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Subject: Identifying my N

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Chuck Sleep    Posted 01-20-2022 at 01:30:55 [URL] [DELETE]        [Reply] [Email]  
  • Identifying my N
  • I recently bought a Ford tractor from my neighbour, he says it's a 2N. It has a generator and battery, which several sites insist make it a 9N. I need to clean up the rusty block as I can't read the SN. One guy says wire wheel is fine, another says it will obliterate the number. How do I exposed the number so I can determine exactly what I have?
    It also has a front loader from Mid-Western Industries Inc of Wichita, KS, who the internet says has been dissolved, so I'm wondering how to get more info for that whole assembly.

    Jack - Iowa    Posted 01-20-2022 at 09:18:01 [URL] [DELETE]        [Reply] [No Email]  
  • Re: Identifying my N
  • As Tim said John Smith's site is your best source for identification information. It can be found at the following link: https://fordtractorcollectors.com/identify-my-tractor/tractor-id-history/

    Your second source would be to post pictures on this site. The more the better, within reason. A number of the members are very knowledgeable and will help you.

    The serial number was hand stamped at the factory and some characters may be very light.

    As Tim also said it is basically only good for identifying the block. Many parts may have been changed over the years.

    If you are truely fighting rust rather than old paint and oily residue, I would be inclined to try cleaning the flat surfaces with sandpaper and then spraying the actual number with phosphoric acid. That should turn the numbers black. I bought Kleen-Strip Concrete and Metal Etch at Home Depot but I'm sure other's have simular also.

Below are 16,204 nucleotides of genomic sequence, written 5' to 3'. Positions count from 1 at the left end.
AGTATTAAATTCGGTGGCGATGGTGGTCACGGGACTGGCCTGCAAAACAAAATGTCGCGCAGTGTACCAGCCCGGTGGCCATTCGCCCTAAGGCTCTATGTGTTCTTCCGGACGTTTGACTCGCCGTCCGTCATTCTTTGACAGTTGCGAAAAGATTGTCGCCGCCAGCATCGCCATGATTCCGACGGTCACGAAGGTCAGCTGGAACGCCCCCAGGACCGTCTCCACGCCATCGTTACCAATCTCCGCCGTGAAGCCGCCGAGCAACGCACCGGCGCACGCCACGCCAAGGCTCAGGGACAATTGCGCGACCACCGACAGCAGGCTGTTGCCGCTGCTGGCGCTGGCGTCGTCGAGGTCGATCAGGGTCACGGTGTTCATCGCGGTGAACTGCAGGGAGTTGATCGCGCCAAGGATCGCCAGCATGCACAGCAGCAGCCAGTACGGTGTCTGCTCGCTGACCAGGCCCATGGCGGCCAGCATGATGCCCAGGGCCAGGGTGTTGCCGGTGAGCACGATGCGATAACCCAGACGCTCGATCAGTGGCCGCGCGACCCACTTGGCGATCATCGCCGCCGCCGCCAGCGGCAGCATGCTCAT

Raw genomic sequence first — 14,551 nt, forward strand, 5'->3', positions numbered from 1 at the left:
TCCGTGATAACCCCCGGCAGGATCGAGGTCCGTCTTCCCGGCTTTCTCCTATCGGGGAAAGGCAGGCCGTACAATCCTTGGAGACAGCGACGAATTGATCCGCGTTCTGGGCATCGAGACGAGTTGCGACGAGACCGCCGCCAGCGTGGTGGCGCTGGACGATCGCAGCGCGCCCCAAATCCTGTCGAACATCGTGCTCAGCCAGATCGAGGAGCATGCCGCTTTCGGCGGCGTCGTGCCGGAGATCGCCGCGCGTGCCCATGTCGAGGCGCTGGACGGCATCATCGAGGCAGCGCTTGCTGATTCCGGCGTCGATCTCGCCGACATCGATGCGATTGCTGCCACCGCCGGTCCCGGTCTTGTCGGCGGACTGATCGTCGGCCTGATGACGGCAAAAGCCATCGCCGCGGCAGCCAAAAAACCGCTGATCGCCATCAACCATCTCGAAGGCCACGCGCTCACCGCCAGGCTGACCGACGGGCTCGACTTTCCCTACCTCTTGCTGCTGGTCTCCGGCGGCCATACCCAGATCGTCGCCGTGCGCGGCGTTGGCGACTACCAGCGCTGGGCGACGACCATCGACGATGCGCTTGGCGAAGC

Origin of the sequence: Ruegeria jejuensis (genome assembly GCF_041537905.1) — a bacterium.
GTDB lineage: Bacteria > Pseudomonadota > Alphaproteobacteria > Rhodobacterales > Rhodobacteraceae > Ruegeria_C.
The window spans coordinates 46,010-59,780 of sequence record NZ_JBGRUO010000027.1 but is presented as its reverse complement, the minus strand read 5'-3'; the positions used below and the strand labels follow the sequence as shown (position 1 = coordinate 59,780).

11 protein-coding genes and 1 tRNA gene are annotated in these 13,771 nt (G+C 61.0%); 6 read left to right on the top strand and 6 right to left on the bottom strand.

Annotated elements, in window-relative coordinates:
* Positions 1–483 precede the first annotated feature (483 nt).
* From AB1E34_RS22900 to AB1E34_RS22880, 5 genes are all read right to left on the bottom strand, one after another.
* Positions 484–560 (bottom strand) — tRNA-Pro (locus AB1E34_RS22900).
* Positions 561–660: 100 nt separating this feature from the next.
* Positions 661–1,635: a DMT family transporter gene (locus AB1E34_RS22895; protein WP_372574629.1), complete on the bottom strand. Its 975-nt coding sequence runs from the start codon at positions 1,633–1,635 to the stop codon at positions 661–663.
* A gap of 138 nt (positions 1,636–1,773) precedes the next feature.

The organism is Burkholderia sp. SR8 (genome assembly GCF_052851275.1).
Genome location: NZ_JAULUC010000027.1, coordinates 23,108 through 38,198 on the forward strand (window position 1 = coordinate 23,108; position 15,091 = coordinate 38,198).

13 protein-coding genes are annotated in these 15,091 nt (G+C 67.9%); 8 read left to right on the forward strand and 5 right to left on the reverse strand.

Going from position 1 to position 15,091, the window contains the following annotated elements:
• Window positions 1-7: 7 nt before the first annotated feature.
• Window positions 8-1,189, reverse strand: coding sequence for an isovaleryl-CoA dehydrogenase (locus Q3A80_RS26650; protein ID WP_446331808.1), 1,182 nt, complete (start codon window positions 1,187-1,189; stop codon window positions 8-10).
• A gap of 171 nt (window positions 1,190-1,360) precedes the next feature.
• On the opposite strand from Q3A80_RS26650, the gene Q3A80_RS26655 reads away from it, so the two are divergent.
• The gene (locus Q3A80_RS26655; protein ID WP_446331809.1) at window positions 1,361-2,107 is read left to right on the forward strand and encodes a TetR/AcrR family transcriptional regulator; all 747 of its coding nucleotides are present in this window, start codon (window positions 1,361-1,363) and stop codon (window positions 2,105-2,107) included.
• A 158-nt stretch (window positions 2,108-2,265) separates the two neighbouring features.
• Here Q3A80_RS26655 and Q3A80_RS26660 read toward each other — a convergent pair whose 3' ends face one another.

Good Luck!


    Tim Daley(MI)    Posted 01-20-2022 at 04:42:44 [URL] [DELETE]        [Reply] [No Email]  
  • Re: Identifying my N
  • Well Chuck, you came to the right site to get all the correct info about FORD TRACTORS. Most of what you've heard is wrong so forget the other sites you heard that dribble from. First, all FORD TRACTORS were 6V/POS GRN and used a Generator. A GEN and a BAT are used on all but the late 1942, early 1943 War-Horse models that used a magneto and steel wheels mainly due to US War Board restrictions. That is it. You need to get the ESSENTIAL MANUALS before you start turning the key so you know what you are dealing with. Serial number doesn't mean a whole lot so concentrate on ID'g models using John Smith's tractor ID page to start with. Serial number only ID's the engine block number and many engines were swapped out so know what is what otherwise. ALL 9N and 2N Models have a 3-SPD Trans; Draft Control only; and used a GEN with a roundcan cutout late 1939 til 1947. Changes were made to the steering box and electrical over the years but al are basically the same. Read all you can before you do anything and don't start buying any parts. We have much info in our MANUALS forum, our HOW-TO's forum, our archives forum, and the help of many members here. The OEM FORD electrical system is 6V/POSITIVE GROUND but later diesel models would use a 12V GEN system but any model could be swapped out with a 12V GEN. Many N Models have been switched over to 12V/NEG GRN nowadays as well so never use that as an identifier. If you insist on finding your serial number, there is some good stuff in the archives on that topic already. You don't want to use anything abrasive. Start by cleaning all the paint, grease, and rust off the boss with paint thinner (mineral spirits) using a toothbrush or brass wire brush. ALL 9N and 2N tractor used the "9N" in the serial number and there will be a STAR symbol in the s/n prefix and suffix as well. FORD TRACTOR is long out business and so are all most all of the suppliers who made implements. Get the Manuals and read, read, read them first and all the info we have here. You don't want to damage your new tractor or yourself.


    Tim Daley(MI)

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